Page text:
Child Marriage in Ethiopia, Faces of Change: The Wealthier Girl
by Elizabeth Willmott-Harrop
26 November 2015
5. The Wealthier Girl
“I heard of plans by one man to invite Azeng to tea behind my back. She could have been defiled. I arranged the marriage to prevent that from happening. We were living in fear of it.” Father of Azeng, aged 10
Azeng* (left), aged 10, is one of seven children belonging to a family with high community status due to their land assets, in the Bandani Kebele (neighbourhood) of the Dangla Woreda (district) in Amhara, Ethiopia.
Azeng found out she was due to be married when she was at school. “I heard I was getting married from a school friend. I cried when she told me”, Azeng again starts to cry as she recounts finding out she would be forced to leave her family, education and childhood to become a wife at the age of 10.
“I do not want to get married. I want to learn. I want to be a teacher one day,” Azeng bows her head, the tears continue to fall as she speaks. “I do not know who my planned husband is, or how old he is,” she continues.
The man concerned is in fact 25 years old. And was one of nine suitors who had asked Azeng’s father for her hand in marriage.
Azeng’s father (right) explains that because Azeng is a desirable wife due to his family’s status, he feared she would be abducted to seal a union without his consent. “I had heard of plans by one man to invite Azeng to tea behind my back. She could have been defiled. I arranged the marriage to prevent that from happening. We were living in fear of it,” he says.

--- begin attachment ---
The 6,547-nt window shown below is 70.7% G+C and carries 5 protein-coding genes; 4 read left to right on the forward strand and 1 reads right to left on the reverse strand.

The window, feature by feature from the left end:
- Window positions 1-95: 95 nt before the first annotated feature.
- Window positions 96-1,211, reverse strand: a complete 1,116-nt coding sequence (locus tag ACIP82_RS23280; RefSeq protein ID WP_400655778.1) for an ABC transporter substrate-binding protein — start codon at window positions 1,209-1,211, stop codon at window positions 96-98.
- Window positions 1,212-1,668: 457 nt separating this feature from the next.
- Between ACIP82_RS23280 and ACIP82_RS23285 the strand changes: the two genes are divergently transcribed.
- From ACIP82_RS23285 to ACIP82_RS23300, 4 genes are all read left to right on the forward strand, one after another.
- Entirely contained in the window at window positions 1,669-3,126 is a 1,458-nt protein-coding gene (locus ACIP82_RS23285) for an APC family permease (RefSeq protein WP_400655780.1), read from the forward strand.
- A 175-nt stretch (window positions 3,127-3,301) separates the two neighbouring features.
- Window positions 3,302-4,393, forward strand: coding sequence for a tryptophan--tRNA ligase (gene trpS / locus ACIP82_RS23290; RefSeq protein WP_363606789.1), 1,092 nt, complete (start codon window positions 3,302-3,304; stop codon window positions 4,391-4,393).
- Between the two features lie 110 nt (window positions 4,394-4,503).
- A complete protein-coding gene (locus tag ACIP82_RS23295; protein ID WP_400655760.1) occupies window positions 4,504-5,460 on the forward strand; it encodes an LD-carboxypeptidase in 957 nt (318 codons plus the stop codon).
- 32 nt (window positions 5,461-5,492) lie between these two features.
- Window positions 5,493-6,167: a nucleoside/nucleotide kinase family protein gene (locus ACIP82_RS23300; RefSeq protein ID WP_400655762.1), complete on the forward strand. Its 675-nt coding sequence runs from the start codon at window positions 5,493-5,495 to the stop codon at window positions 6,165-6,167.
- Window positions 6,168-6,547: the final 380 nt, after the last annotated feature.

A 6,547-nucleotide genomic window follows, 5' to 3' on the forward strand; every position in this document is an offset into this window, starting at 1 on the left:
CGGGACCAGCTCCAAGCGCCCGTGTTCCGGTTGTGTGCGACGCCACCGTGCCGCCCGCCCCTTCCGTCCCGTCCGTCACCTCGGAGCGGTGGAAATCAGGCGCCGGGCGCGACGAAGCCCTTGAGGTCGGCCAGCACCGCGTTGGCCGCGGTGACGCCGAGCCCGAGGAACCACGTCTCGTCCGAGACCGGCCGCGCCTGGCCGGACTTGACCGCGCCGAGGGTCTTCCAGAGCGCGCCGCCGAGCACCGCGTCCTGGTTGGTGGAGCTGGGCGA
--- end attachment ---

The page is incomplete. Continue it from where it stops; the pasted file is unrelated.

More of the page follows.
Zelalem Belay, a community Elder explains: “There is shame upon the family if a union is not formal and a girl lives with a boy. So there is a fear of abduction. For example if a girl goes to the market and is raped. There is a fear that a girl will have a sexual affiliation with a man. That fear leads to families wanting to marry their girls young.”
Azeng’s father continues: “I protected my older daughter in the same way when she was 15. The man I chose for Azeng is from a good family and the marriage would have bonded our two families.
“I educated my eldest daughter – she is now 24 – but in those days there was not the fear of abductions. Now youths just take a girl to the fields and rape her. I regret marrying my 15 year old daughter. She would be educated now, supporting the country with her skills and knowledge, but instead she is managing a household.”
After Azeng found out about the planned union, she reported her parents to the “Ears” and “Eyes” of the Community Conversation Group, an initiative supported by UNICEF which advocates for adult marriages and prevents child marriages in the Kabele. The Ears and Eyes then told Community Conversation Facilitator Girma Demlash (pictured left with Azeng), 30, and he immediately went to Azeng’s house to speak to her parents and dissuaded them from continuing with the marriage.
Azeng’s father explains how he overcame his fear of abduction: “We are taking due care to protect Azeng, and I know that Girma and others are conducting education amongst youths, to prevent abductions. So I feel assured I have done the right thing.”
*Name changed to protect identity
Photos: © UNICEF/ESARO 2015/Elizabeth Willmott-Harrop